I sincerely hope that the House will not accept this new Clause, because if they do I fear that it will wreck the Bill. The right hon. Gentleman, in introducing this measure, gave us to understand that the Clauses in the former Milk and Dairies Bill relating to premises were not intended to be placed in this Bill in order to smooth its passage through the House, and he promised to deal with premises if at all through the medium of the Order provided for in Clause 2. If this Clause is incorporated in the Bill it will cause many difficulties and the first of them will be consequent upon the fact that a large number of premises are at present used as cowsheds which were never intended for the purpose, and which are now used by a concession on the part of the landlord owing to the recent development of the milk-selling trade.Many of these buildings are barns and other like premises never intended for that purpose and if the tenant seeks to throw a charge upon the landlord to meet the expense he has incurred in transforming them into buildings suitable for the housing of cattle the first effect will be that the tenant will get notice to quit the premises as not having-been intended for the purpose and likely to cause the landlord an amount of expense which he never anticipated. The result would be that milk production would be seriously hampered, and not only that but milk itself would become a much more costly product owing to its increased scarcity. My other objection to" the Clause is that it is irrelevant to a Bill of this character. It is relevant, if at all, to an Agricultural Holdings Bill. In my humble opinion, a large amount of what is desired in this Clause can already be effected under the Agricultural Holdings Act of 1908, and what cannot be so effected can only be properly secured by an Amendment of that Act and not by any extension of the Milk and Dairies Bill. I certainly hope that the right hon. Gentleman will not accept this Clause, because I am quite sure that it will imperil the passage of the Bill.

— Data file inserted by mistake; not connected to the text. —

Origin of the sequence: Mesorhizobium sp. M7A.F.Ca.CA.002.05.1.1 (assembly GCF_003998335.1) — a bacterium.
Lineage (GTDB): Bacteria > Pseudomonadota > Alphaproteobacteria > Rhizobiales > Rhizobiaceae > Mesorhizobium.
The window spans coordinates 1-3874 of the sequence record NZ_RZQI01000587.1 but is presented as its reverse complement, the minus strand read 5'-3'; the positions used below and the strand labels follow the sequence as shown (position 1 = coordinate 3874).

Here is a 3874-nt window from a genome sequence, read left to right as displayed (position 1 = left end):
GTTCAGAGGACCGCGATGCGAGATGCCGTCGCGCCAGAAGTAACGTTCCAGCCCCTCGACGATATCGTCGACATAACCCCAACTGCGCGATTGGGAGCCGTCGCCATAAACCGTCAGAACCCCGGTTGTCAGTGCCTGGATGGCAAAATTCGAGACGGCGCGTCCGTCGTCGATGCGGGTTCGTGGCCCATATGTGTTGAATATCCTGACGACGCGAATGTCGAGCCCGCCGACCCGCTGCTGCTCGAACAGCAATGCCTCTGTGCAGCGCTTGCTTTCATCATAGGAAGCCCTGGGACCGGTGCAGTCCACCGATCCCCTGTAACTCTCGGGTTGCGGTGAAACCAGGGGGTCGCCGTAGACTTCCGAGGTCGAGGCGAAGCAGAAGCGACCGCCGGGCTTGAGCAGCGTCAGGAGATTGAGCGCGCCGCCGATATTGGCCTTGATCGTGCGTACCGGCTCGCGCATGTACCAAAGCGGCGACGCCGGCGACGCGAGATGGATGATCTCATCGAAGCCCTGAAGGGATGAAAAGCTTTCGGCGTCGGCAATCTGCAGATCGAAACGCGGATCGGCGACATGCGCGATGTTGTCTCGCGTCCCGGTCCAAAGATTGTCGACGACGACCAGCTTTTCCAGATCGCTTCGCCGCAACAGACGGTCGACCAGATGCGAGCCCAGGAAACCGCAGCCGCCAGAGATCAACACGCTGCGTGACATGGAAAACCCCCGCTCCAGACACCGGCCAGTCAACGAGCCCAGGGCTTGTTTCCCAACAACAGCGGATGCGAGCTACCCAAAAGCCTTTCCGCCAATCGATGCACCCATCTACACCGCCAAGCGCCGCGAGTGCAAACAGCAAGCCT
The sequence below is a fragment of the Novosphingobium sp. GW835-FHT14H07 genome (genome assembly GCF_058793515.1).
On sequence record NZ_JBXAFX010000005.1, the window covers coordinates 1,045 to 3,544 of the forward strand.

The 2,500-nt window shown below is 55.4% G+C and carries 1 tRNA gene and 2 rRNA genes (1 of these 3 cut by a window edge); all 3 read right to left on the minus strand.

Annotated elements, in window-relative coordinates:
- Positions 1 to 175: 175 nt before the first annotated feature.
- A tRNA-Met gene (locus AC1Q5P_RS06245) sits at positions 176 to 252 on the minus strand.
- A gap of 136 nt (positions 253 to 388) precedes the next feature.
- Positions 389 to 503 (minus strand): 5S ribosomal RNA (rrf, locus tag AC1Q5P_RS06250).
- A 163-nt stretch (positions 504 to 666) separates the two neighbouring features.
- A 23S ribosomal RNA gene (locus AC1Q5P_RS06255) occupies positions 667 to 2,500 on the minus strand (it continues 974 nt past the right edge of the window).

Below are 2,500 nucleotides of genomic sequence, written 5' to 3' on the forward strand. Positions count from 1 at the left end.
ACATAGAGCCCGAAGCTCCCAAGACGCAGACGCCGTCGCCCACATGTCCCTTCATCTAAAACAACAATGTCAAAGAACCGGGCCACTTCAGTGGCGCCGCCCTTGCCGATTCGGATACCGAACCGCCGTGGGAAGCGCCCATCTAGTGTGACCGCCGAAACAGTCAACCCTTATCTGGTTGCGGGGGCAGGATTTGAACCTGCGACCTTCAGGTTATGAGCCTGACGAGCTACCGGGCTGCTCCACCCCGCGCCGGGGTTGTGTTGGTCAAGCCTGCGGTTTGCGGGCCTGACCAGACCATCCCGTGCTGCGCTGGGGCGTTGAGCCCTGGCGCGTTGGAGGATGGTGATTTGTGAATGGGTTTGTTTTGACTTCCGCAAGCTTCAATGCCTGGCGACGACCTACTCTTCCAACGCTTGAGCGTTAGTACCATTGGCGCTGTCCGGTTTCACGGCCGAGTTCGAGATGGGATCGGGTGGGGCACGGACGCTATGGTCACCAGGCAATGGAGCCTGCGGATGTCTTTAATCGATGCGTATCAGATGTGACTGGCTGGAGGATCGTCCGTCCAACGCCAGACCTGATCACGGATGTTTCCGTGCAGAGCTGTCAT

I would also respectfully appeal to my hon. Friend not to press this Clause upon the House on this occasion. I have not the slightest objection to the proposal in this new Clause in so far as it brings the liabilities of the landlord more rapidly into force, but I feel that you cannot deal satisfactorily with the whole problem of premises that applies not only to rural dairies, but also to every milk shop in the east end of London and all large towns. You cannot deal with the problem of the premises thoroughly, exhaustively, or really effectively by means of a Clause brought into the Bill at this stage, or by this particular Clause. Part' of the Clause is already, in my opinion, law, part of it can be best done by an Agricultural Holdings Act Amendment Bill, and that part which refers to small premises in large towns would require, I think the He use will agree, to be dealt with separately, because in every case you v ant to make the premises better, and to do it in such a way as not to interfere with the trade and not to give improper privileges to the landlord or to make it too easy for him to hamper the trade. These are difficult questions, to which I hope the House will address itself when it has a better opportunity, but I would appeal to the House whether it is not worth while allowing this Bill to become law. It has behind it an immense con-census of opinion, both in town and country, and we ought not to lose a Bill which is good so far far as it goes, by putting into it a Clause, admirable in intention, good in many of its particulars, but yet inadequate to deal with the very subtle and difficult problem of the premises.
I would like to add a word to the arguments used against this proposed Clause. If hon. Members realised how wide the interpretation of the word "dairy" will be, they would see at once the danger of inserting such a Clause. The word "dairy," in addition to the ordinary meaning which we probably associate with it in our minds, includes:—